Presentation on theme: "By Kellen Barnes. The bobcat (Lynx rufus) is a North American mammal of the cat family Felidae. With twelve recognized subspecies, it ranges from southern."— Presentation transcript:
The bobcat (Lynx rufus) is a North American mammal of the cat family Felidae. With twelve recognized subspecies, it ranges from southern Canada to northern Mexico, including most of the continental United States. The bobcat is an adaptable predator that inhabits wooded areas, as well as semi-desert, urban edge, forest edges, and swampland environments. It persists in much of its original range and populations are healthy.mammal Felidae subspecies CanadaMexicocontinental United States predator
The bobcat is able to go for long periods without food. During lean periods, it will often prey on larger animals that it can kill and return to feed on later. The bobcat hunts by stalking its prey and then ambushing it with a short chase or pounce. Its preference is for mammals about 1.5 to 12.5 pounds (0.68 to 5.7 kg). Prey: Rabbits, rats, squirrels, birds, fish Larger: foxes, skunks, minks, dogs, Whooping Cranes, Occasional: Livestock, poultry
Bobcats typically live to six or eight years of age, with a few reaching beyond ten. The longest they have been known to live is 16 years in the wild and 32 years in captivity! The female raises the young alone. One to six, but usually two to four, kittens are born in April or May, after roughly 60 to 70 days of gestation. There may sometimes be a second litter, with births as late as September. The young open their eyes by the ninth or tenth day. Are weaned at about two months. Within three to five months they begin to travel with their mother. They will be hunting by themselves by fall of their first year and usually disperse shortly thereafter
Bobcat activities are confined to well-defined territories, which vary in size depending on gender and the distribution of prey. In its territory the bobcat will have numerous places of shelter: usually a main den, and several auxiliary shelters on the outer extent of its range, such as hollow logs, brush piles, thickets, or under rock ledges. Ranges anywhere from 0.02 to 126 sq mi. Like most felines, the bobcat is largely solitary but ranges will often overlap. Unusually for a cat, males are more tolerant of overlap, while females rarely wander into others' ranges. [ [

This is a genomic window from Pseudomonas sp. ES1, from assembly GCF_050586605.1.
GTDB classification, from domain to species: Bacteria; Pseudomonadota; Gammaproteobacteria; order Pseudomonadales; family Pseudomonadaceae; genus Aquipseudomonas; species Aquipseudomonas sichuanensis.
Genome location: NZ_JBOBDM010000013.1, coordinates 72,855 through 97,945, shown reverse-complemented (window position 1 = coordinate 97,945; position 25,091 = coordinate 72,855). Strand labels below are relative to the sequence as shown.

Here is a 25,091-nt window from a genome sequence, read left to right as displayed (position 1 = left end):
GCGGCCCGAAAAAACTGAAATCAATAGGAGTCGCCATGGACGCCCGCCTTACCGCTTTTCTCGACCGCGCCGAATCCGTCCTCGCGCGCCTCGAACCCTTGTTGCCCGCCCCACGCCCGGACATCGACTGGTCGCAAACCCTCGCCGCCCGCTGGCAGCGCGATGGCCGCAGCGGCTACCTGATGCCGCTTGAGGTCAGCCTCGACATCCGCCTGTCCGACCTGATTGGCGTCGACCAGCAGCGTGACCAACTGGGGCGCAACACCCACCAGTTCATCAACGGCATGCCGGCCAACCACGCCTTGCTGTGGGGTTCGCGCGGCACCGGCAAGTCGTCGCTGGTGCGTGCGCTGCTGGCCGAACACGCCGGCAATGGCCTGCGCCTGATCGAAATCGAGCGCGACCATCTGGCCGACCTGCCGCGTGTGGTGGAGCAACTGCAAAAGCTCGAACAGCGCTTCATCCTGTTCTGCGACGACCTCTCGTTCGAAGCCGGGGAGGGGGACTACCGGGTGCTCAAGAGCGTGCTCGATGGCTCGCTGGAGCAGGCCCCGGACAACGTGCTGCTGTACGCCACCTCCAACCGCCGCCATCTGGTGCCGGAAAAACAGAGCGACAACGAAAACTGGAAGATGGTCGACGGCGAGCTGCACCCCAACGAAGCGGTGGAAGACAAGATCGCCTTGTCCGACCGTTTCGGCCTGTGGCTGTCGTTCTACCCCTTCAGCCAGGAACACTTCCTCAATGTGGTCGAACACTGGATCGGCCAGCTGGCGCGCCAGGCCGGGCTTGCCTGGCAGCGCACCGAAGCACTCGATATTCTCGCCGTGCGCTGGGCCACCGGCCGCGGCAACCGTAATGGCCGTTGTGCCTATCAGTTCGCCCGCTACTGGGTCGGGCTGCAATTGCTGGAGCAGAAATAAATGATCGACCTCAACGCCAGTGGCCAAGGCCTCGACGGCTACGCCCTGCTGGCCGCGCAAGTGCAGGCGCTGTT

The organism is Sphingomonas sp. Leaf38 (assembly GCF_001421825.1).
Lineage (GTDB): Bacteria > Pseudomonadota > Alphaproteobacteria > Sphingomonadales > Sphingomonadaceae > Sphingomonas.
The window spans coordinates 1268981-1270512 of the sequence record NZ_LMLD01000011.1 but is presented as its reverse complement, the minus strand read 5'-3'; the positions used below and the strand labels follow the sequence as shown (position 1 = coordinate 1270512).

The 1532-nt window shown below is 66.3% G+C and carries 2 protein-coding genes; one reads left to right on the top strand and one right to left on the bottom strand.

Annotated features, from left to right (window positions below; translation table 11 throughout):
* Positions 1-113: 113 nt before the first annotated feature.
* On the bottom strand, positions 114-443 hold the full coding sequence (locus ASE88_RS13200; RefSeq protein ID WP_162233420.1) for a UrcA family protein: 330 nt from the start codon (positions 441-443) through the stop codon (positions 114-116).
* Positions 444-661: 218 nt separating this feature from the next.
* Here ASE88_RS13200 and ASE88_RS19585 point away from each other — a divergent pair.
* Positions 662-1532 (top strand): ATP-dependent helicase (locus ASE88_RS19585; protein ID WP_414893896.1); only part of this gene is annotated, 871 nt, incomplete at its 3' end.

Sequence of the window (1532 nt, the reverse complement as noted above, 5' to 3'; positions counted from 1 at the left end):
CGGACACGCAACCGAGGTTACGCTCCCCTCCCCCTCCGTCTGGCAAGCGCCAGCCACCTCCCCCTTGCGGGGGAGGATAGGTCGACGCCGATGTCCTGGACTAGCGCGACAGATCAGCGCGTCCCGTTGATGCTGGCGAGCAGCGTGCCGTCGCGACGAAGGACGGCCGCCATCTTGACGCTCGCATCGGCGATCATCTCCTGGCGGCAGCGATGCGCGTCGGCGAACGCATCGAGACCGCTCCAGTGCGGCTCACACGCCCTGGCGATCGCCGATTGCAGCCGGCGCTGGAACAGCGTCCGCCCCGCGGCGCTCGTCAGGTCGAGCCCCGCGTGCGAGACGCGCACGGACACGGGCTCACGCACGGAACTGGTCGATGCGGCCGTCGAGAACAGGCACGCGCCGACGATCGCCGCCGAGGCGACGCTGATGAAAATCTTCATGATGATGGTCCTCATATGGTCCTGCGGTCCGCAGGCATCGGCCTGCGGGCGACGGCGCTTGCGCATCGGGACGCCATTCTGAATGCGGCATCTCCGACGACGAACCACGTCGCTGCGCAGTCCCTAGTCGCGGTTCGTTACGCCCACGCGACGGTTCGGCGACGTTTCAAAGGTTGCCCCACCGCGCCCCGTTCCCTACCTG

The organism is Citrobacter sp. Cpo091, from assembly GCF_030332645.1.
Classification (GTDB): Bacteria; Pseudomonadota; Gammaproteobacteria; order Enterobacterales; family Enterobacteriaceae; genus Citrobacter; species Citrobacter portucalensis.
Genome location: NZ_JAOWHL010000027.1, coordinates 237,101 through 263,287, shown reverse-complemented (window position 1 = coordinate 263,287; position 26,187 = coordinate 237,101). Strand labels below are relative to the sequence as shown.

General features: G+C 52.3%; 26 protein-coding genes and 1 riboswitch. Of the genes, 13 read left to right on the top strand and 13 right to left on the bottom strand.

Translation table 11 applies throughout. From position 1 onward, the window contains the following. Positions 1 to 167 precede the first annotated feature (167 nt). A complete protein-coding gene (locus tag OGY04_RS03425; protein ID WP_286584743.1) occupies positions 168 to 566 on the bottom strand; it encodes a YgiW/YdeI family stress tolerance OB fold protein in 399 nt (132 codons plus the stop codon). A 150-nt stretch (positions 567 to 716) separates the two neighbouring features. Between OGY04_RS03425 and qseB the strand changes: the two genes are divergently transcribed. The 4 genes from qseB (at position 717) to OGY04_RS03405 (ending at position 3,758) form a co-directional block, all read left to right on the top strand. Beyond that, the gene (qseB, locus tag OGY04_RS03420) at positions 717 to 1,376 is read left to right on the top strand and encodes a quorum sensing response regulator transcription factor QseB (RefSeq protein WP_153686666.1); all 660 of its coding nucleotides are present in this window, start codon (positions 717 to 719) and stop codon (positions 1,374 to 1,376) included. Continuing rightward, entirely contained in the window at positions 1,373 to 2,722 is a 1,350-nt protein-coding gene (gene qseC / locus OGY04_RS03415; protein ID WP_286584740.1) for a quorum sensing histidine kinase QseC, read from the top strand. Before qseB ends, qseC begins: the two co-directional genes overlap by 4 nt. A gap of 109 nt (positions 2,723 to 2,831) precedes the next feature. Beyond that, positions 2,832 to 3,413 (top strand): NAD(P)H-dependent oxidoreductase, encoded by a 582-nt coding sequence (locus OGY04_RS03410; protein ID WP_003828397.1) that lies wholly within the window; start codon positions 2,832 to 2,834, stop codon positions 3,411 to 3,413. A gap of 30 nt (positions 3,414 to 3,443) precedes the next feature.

In line with widely differing estimates of home range size, population density figures are divergent: anywhere from 1 to 38 bobcats per 25 sq mi. The average is estimated at one bobcat per 5 square miles prefers woodland or mixed—but unlike the other Lynx species it does not depend exclusively on the deep forest. It ranges from the humid swamps of Florida to desert lands of Texas or rugged mountain areas. It will make its home near agricultural areas, if rocky ledges, swamps, or forested tracts are present, its spotted coat serving as camouflages.
The population of the bobcat depends primarily on the population of its prey; other principal factors in the selection of habitat type include protection from severe weather, availability of resting and den sites, dense cover for hunting and escape, and freedom from disturbance The bobcat's range does not seem to be limited by human populations, as long as it can find a suitable habitat; only large, intensively cultivated tracts are unsuitable for the species
is not considered threatened with extinction, but that hunting and trading must be closely monitored. The animal is regulated in all three of its range countries and it is found in a number of protected areas of the United States, its principal territory. Estimates from theprotected areas of the United States U.S. Fish and Wildlife Service placed bobcat numbers between 700,000 and 1,500,000 in the U.S. U.S. Fish and Wildlife Service The species is considered endangered in Ohio, Indiana, and New Jersey. It was removed from the threatened list of Illinois in 1999 and of Iowa in 2003.Ohio Indiana New JerseyIllinoisIowa